This design is best knit with soft yarns, such as alpaca or mohair-blend. Though it does work with acrylic yarns, natural fibers may feel nicer when worn.

I love to add a little bit of extra detail to knitting patterns. Our shrug pattern has a crochet shell edge around the border and on the cuffs. The stitches used are very basic, and the pattern has instructions on how to create the shell edge. Be warned, though: working with this shrug does require a bit of crochet skills as well!

Shrugs are often small and delicate. Knitting one can be a lot of work, though. For this reason, I’ve chosen a large needle size. With large needles, the shrug is quick to finish, and the knit fabric remains light and airy.

HeathersFauxCableShrug_4

Little bolero-styled shrugs are best paired with dresses that have a defined waist. Shrugs worn wonders with corsets and corset-tops, but pairing them with jeans and tank tops can create an interesting outfit as well. Don’t be afraid to use your imagination when pairing shrugs to outfits. Taking a risk can create an unexpected yet delightful combo!

I hope you’ll enjoy our Faux Cable Shrug Knitting Pattern.

Until next Wednesday.

Love,

Heather

HeathersFauxCableShrug_3

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Seed Stitch Shrug

Seed stitch is one of my favourite knitting stitches. It’s lovely, easy to work, and very versatile. For the Chunky Seed Stitch Shrug, I paired it with stockinette, and a crochet cast-off.

As I often do, I dug up a discarded sweater from a flea market, and scavenged it for yarn. You can find my tutorial on how to do that here.

What I got after unraveling the sweater, was a multitoned chunky yarn light and soft. I wanted to knit it into something warm, something that could be worn in many ways. Versatility is a key factor in shrugs and cardigans, and with simple alterations, this shrug changes moods with you.

seed stitch shrug, open

The Chunky Seed Stitch Shrug calls for soft, chunky yarn. It’s worked with needlesize 7 mm – US 10.75 which makes it a quick knit. The construction is a cross between cardigan and shrug: this garment has a shaped sleeves, and a border worked in the round. The combination of seed stitch and stockinette work wonderfully with self-patterning and multitoned yarns. On a calm design, colours work to their full advantage. This shrug can even pull off stripes if you so choose: try asymmetrical stripes in bold colours, or thin ones with just two shades.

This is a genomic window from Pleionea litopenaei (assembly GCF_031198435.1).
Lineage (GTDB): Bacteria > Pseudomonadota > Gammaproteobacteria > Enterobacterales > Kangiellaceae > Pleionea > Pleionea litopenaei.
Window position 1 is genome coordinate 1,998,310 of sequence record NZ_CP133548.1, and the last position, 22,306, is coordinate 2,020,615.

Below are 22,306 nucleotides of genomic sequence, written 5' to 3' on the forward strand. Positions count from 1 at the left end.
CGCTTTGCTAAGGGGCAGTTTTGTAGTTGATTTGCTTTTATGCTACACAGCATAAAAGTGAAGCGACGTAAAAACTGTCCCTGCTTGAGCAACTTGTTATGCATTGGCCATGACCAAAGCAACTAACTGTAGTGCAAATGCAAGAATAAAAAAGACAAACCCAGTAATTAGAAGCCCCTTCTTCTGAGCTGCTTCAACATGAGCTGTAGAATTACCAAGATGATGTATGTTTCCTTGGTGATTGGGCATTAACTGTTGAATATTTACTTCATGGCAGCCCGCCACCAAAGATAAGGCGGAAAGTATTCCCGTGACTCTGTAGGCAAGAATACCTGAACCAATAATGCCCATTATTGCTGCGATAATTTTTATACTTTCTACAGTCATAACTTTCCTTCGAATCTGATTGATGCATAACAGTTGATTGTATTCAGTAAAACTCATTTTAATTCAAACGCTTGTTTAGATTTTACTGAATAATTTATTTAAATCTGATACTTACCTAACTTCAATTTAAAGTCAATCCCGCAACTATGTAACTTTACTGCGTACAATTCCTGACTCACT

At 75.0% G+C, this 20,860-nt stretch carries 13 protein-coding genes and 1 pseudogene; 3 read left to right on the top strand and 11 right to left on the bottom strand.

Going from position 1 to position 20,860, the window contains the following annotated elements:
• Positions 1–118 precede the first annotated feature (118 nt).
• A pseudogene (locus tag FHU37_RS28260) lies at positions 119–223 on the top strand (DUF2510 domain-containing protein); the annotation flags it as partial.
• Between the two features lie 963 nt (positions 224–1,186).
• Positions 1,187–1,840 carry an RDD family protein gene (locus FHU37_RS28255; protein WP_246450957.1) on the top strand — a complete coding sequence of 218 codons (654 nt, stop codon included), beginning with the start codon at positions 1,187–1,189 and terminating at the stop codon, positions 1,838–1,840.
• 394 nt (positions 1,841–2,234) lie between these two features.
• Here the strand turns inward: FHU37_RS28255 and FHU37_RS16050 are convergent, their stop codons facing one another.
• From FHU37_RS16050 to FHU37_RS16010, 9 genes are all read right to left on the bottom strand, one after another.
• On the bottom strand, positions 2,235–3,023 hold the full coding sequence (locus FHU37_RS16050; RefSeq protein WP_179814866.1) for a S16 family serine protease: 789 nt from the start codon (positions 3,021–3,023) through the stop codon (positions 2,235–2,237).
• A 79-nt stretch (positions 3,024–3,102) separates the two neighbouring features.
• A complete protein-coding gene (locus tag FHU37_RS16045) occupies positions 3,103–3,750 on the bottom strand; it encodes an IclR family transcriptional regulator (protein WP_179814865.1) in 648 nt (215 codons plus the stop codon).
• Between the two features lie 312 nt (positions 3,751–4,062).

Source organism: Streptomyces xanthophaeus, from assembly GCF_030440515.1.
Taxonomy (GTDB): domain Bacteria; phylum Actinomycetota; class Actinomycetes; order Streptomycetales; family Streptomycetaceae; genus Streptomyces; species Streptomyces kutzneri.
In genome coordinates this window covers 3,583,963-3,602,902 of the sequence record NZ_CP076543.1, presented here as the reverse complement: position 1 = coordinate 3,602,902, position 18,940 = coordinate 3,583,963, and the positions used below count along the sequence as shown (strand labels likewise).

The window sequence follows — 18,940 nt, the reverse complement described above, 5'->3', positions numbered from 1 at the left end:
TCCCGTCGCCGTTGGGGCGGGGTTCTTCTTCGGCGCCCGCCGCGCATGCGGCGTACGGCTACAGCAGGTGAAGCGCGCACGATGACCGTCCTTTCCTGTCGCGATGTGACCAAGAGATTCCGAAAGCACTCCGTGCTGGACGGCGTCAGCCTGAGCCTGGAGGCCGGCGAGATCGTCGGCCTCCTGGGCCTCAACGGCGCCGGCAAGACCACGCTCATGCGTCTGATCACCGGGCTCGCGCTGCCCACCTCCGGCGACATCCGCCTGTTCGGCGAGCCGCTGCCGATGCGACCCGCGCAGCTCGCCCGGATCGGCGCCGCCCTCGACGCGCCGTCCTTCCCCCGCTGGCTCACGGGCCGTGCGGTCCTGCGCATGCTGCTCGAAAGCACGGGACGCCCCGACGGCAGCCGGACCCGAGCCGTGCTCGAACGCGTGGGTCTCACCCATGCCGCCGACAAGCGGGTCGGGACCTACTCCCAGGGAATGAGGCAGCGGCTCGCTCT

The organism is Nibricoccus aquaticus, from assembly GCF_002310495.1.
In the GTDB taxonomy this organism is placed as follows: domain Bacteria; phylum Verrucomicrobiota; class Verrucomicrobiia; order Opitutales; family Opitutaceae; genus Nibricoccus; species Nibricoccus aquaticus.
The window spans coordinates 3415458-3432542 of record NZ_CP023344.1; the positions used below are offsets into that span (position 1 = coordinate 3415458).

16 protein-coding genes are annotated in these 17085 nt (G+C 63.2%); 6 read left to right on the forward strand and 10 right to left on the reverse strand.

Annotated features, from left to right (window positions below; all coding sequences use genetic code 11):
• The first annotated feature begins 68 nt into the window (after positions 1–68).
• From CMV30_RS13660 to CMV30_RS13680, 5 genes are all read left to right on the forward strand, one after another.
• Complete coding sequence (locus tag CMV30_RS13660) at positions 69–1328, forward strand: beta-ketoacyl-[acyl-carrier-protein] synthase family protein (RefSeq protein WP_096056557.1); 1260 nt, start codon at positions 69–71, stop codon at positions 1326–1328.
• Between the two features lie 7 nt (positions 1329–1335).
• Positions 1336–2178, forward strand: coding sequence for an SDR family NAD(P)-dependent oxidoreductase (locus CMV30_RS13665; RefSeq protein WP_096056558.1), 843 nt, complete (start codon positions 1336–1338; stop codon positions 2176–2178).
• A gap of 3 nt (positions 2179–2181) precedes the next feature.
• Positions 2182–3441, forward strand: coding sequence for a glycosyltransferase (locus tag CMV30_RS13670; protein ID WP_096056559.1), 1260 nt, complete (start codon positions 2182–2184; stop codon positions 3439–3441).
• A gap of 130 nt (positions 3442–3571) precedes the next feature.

seed stitch shrug, closed at neck

The shrug has a large border. It has no closure, so it’s perfect to wear with shawl pins and brooches. The collar can be pinned in many ways: high on the neck or low at the waist. The shrug can also be worn open for a more casual look. A versatile style can be paired with all kinds of outfits. Though this shrug loves dresses, it works well with jeans, too.

seed stitch shrug, sleeve detail

The Chunky Seed Stitch Shrug features a crochet cast-off. In order to gain an elastic edge, I created a picot cast-off. It works both to give the shrug a detailed, feminine look, and as a practical solution for binding off. The cast-off method is time consuming, and requires knowledge of basic crochet, but the end result is well worth the labour.

I hope you’ll enjoy our Seed Stitch Shrug Knitting Pattern!

Until next Wednesday.

Love,

Heather

seed stitch shrug, closed at hem

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Hooded Shrug

Gothic girls love both shrugs and hoods. I combined both elements in a lace-trimmed Hooded Shrug. A touch of fairytale followed, at least in my mind, since the hood is large enough to hide under.

This shrug is best made with elastic fabrics. It comes in sizes S-L, and can be made with printed or patternless materials. Choose thick cotton for everyday wear, and make the shrug party-appropriate by using velvet or stretchy satin. Lace works well with this style, too, and not only for trimming. Lace fabric will turn this shrug extraordinary.

Hooded Shrug with lace trim

Shrugs are easy to wear, and to mix and match. They can be paired with skirts and tops along with dresses, and work exceptionally well with corsets. A longer blazer or cardigan is warmer, but when wearing corsets, you will want to show them off. A shrug brings both warmth and extra-coverage to shoulders and back while leaving the waist exposed.

My Hooded Shrug is snug-fitting. It has long, widening sleeves, and curved front pieces. The shrug closes at the neck with a single button, and is trimmed with lace all around. Sewing one is quite easy. Basic understanding on garment construction is a great help, but all in all this is a project suitable for beginners as well as for those with more experience.  Making one is a quick process: creating the model shrug only took three hours!

The pattern, like all our sewing patterns, comes with a fully illustrated sewing tutorial. It will guide you through the process of cutting and sewing the Hooded Shrug, and even help you with the lace trimming. Sewing is meant to be fun, and I wish creating this shrug will let you have lots of it.

I hope you’ll enjoy the Hooded Shrug sewing pattern!

Until next Wednesday.

Love,

Heather

Hooded Shrug with lace trim